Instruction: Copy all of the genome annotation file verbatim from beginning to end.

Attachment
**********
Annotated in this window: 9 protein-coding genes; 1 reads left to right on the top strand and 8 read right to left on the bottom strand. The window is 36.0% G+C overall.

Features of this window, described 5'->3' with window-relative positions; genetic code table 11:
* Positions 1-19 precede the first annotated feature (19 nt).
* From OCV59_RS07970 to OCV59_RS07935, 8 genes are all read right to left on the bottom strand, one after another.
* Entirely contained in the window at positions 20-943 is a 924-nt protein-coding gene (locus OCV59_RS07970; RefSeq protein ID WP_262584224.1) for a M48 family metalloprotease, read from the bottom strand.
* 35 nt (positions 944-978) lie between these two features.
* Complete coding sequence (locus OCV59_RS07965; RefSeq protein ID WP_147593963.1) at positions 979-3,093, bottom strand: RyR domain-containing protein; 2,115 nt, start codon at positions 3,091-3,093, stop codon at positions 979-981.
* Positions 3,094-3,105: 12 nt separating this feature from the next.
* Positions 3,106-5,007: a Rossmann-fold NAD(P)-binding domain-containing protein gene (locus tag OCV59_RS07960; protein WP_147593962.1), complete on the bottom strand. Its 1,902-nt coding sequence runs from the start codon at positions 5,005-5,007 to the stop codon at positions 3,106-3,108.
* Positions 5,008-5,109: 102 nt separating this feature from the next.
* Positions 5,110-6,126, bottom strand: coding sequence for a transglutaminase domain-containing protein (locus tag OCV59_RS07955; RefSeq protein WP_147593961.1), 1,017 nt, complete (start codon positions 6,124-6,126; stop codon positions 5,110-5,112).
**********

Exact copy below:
Annotated in this window: 9 protein-coding genes; 1 reads left to right on the top strand and 8 read right to left on the bottom strand. The window is 36.0% G+C overall.

Features of this window, described 5'->3' with window-relative positions; genetic code table 11:
* Positions 1-19 precede the first annotated feature (19 nt).
* From OCV59_RS07970 to OCV59_RS07935, 8 genes are all read right to left on the bottom strand, one after another.
* Entirely contained in the window at positions 20-943 is a 924-nt protein-coding gene (locus OCV59_RS07970; RefSeq protein ID WP_262584224.1) for a M48 family metalloprotease, read from the bottom strand.
* 35 nt (positions 944-978) lie between these two features.
* Complete coding sequence (locus OCV59_RS07965; RefSeq protein ID WP_147593963.1) at positions 979-3,093, bottom strand: RyR domain-containing protein; 2,115 nt, start codon at positions 3,091-3,093, stop codon at positions 979-981.
* Positions 3,094-3,105: 12 nt separating this feature from the next.
* Positions 3,106-5,007: a Rossmann-fold NAD(P)-binding domain-containing protein gene (locus tag OCV59_RS07960; protein WP_147593962.1), complete on the bottom strand. Its 1,902-nt coding sequence runs from the start codon at positions 5,005-5,007 to the stop codon at positions 3,106-3,108.
* Positions 5,008-5,109: 102 nt separating this feature from the next.
* Positions 5,110-6,126, bottom strand: coding sequence for a transglutaminase domain-containing protein (locus tag OCV59_RS07955; RefSeq protein WP_147593961.1), 1,017 nt, complete (start codon positions 6,124-6,126; stop codon positions 5,110-5,112).